Last month, we wrote about the alphabet soup of federal laws that enable lawyers to act as private attorneys general who fight for consumers. Since then, the importance of these statutes has grown exponentially because the Trump administration opened an attack on the regulatory framework designed to deter the types of abuses and practices that led to the meltdown of the housing market and near-collapse of the U.S. and world economies.
While the president does have the power to rollback some regulations, these consumer protections are enshrined in federal law, prohibiting him from erasing them without Congress. Fortunately, Senate Democrats have already signaled their intent to kill anti-consumer measures via filibuster. Faced with that opposition in the Senate, a variety of consumer regulations will be available for quite a while.
Real Estate Settlement Procedures Act (RESPA)
RESPA is the most important consumer protection statute enacted in the past 25 years because homeowners can now seek and receive substantial financial compensation from big banks and mortgages companies engaged in abusive and/or illegal practices.
The act’s rigid guidelines govern every aspect of mortgage loan servicing aft er origination including the loan modification process. It prohibits dual tracking, which occurs when servicers foreclose on a home while a loan modification is being reviewed; requires servicers to provide homeowners and their attorneys with detailed information upon request; and establishes specific methods for resolving disputes. Servicers are subject to statutory damages of up to $2,000 per violation of the law’s provisions and may be liable for attorney’s fees and court costs.
Because successful suits can generate six-figure settlements, RESPA makes it economically feasible for attorneys who practice consumer law to take on and pursue difficult cases against well-heeled banks and mortgage companies and the “tall building” law firms that represent them. Despite the complicated nature of the cases and the time it takes to prepare and litigate them, we decided to focus on this area of practice for two reasons: first because the act provides an effective way to help people save their homes and rebuild their lives; and, second, because the financial costs violators incur may deter future abuses.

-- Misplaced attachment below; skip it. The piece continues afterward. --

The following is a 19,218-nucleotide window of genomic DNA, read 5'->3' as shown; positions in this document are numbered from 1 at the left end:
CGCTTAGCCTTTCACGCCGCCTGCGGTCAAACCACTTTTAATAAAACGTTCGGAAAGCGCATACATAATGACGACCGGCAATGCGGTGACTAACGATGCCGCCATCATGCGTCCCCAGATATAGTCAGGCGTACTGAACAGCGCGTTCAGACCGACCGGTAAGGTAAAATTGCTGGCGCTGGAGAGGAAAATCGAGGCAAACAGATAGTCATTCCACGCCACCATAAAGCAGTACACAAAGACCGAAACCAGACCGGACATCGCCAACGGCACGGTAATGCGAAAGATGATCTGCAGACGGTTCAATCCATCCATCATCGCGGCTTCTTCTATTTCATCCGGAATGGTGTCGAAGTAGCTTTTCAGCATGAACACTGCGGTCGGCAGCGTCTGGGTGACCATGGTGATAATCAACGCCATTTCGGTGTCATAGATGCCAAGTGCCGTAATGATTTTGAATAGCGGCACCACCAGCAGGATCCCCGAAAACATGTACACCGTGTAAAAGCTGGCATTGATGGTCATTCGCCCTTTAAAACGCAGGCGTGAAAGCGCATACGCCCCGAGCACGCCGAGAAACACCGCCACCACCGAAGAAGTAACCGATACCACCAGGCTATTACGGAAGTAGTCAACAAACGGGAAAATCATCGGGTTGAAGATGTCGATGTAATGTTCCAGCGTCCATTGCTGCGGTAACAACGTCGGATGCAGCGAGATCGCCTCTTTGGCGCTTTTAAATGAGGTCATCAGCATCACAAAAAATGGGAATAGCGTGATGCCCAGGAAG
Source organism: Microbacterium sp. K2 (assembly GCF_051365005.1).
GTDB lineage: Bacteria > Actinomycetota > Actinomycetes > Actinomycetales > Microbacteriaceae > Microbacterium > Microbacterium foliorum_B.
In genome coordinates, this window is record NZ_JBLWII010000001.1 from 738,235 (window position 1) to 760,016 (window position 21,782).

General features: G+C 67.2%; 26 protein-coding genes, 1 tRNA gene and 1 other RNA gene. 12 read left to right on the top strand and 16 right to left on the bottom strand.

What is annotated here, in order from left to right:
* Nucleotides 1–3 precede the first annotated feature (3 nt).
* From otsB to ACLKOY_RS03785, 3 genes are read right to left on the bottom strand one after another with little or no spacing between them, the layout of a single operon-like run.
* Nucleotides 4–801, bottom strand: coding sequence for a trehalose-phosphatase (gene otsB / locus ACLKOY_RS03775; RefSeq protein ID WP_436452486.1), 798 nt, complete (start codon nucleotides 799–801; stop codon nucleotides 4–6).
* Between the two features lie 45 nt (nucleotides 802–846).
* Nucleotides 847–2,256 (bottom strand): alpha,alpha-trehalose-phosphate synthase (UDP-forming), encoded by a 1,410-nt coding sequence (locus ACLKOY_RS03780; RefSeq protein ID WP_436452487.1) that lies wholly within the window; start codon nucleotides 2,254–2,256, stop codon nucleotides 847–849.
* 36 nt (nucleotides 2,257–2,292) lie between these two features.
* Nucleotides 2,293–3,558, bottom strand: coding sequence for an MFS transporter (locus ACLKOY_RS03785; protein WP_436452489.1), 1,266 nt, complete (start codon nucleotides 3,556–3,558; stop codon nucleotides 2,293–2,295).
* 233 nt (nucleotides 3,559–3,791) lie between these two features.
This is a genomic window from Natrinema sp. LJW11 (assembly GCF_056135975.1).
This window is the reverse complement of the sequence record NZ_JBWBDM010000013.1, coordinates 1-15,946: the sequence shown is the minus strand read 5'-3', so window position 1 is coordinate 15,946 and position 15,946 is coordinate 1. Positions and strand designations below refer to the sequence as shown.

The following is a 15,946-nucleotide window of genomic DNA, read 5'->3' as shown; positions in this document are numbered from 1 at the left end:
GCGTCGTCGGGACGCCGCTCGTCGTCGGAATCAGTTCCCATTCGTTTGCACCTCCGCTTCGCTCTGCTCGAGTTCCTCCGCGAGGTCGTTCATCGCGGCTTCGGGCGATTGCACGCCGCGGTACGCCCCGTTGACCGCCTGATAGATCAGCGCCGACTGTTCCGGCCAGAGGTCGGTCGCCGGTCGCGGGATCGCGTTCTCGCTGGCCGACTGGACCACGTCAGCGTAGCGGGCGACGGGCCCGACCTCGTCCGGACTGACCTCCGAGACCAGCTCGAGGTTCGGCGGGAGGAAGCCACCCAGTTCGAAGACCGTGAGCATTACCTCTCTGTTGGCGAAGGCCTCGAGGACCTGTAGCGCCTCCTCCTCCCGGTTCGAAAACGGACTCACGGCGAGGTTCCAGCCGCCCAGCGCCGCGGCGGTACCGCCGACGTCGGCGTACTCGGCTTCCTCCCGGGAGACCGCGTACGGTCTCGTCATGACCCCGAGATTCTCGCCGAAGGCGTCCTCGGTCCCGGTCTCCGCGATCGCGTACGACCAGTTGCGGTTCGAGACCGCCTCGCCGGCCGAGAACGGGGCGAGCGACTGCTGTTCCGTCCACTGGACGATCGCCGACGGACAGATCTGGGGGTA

We firmly believe this area of the law will expand in the years ahead as more homeowners and attorneys become aware of its potential for securing justice and just financial settlements for borrowers who have been abused.
Electronic Funds Transfer Act (EFTA)
Signed into law in 1978, EFTA, which establishes the rights and responsibilities of all parties who participate in electronic funds transfer activities, is growing in significance due to the explosion in Internet commerce. The act governs matters related to ATMs, direct deposit, pay-by-phone, payments made via the Internet, electronic check conversion and debit card transactions.
The act requires financial institutions and companies that facilitate electronic fund transfers to provide consumers with the following:
- A written summary of a consumer’s liability for unauthorized transfers.
- A number consumers can call to report unauthorized transfers.
- The fees associated with various types of transfers.
- A summary of an institution’s liability to a consumer if it fails to make or stop a transaction.
- The circumstances in which the institution can share a consumer’s information with a third party.
- A process for reporting errors.
- A notice about the fees that may be charged for using a third-party ATM.
The EFTA is administered by the Federal Deposit Insurance Corporation but consumers do have a private cause of action under the act. Institutions that violate the EFTA may be liable for actual damages, statutory damages of up to $1,000, along with reasonable attorney’s fees and costs.
Equal Credit Opportunity Act (ECOA)
ECOA makes it unlawful for any creditor to discriminate against any applicant for any credit transaction on the basis of race, color, religion, national original, sex, marital status, age, because an applicant’s income is derived in any part from a public assistance program, or because an applicant exercised their rights under the Consumer Credit Protection Act or Truth in Lending Act. Any entity that regularly makes credit decisions – banks, retailers, bankcard companies, finance companies, and credit unions – are covered by the act. ECOA liability has not, however, been expanded to include mortgage loan modifications.
The act is a powerful tool for consumers because civil penalties can include $10,000 in punitive damages, actual damages as well as attorney’s fees. Marc Dann